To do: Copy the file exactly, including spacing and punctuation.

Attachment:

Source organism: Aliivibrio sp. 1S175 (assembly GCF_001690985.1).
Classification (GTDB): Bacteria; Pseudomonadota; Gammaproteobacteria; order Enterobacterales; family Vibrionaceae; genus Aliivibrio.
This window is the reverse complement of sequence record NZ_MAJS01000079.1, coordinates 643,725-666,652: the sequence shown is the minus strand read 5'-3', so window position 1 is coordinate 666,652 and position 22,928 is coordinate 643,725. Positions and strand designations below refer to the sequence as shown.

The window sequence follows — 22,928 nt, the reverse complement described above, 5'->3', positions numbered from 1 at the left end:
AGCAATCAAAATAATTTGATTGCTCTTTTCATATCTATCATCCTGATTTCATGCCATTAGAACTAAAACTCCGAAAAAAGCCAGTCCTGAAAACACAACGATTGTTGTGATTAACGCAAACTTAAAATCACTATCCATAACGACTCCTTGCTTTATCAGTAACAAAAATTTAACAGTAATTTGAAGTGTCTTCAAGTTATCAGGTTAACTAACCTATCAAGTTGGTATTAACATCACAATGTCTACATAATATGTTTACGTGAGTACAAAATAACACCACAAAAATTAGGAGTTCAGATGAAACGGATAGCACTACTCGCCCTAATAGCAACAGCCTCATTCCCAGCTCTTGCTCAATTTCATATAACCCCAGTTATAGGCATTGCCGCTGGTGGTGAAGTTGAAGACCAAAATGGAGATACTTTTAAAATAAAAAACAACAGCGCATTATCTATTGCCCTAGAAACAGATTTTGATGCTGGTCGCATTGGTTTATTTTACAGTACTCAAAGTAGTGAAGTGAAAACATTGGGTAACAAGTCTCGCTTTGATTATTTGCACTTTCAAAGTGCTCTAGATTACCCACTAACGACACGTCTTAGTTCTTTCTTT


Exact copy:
Source organism: Aliivibrio sp. 1S175 (assembly GCF_001690985.1).
Classification (GTDB): Bacteria; Pseudomonadota; Gammaproteobacteria; order Enterobacterales; family Vibrionaceae; genus Aliivibrio.
This window is the reverse complement of sequence record NZ_MAJS01000079.1, coordinates 643,725-666,652: the sequence shown is the minus strand read 5'-3', so window position 1 is coordinate 666,652 and position 22,928 is coordinate 643,725. Positions and strand designations below refer to the sequence as shown.

The window sequence follows — 22,928 nt, the reverse complement described above, 5'->3', positions numbered from 1 at the left end:
AGCAATCAAAATAATTTGATTGCTCTTTTCATATCTATCATCCTGATTTCATGCCATTAGAACTAAAACTCCGAAAAAAGCCAGTCCTGAAAACACAACGATTGTTGTGATTAACGCAAACTTAAAATCACTATCCATAACGACTCCTTGCTTTATCAGTAACAAAAATTTAACAGTAATTTGAAGTGTCTTCAAGTTATCAGGTTAACTAACCTATCAAGTTGGTATTAACATCACAATGTCTACATAATATGTTTACGTGAGTACAAAATAACACCACAAAAATTAGGAGTTCAGATGAAACGGATAGCACTACTCGCCCTAATAGCAACAGCCTCATTCCCAGCTCTTGCTCAATTTCATATAACCCCAGTTATAGGCATTGCCGCTGGTGGTGAAGTTGAAGACCAAAATGGAGATACTTTTAAAATAAAAAACAACAGCGCATTATCTATTGCCCTAGAAACAGATTTTGATGCTGGTCGCATTGGTTTATTTTACAGTACTCAAAGTAGTGAAGTGAAAACATTGGGTAACAAGTCTCGCTTTGATTATTTGCACTTTCAAAGTGCTCTAGATTACCCACTAACGACACGTCTTAGTTCTTTCTTT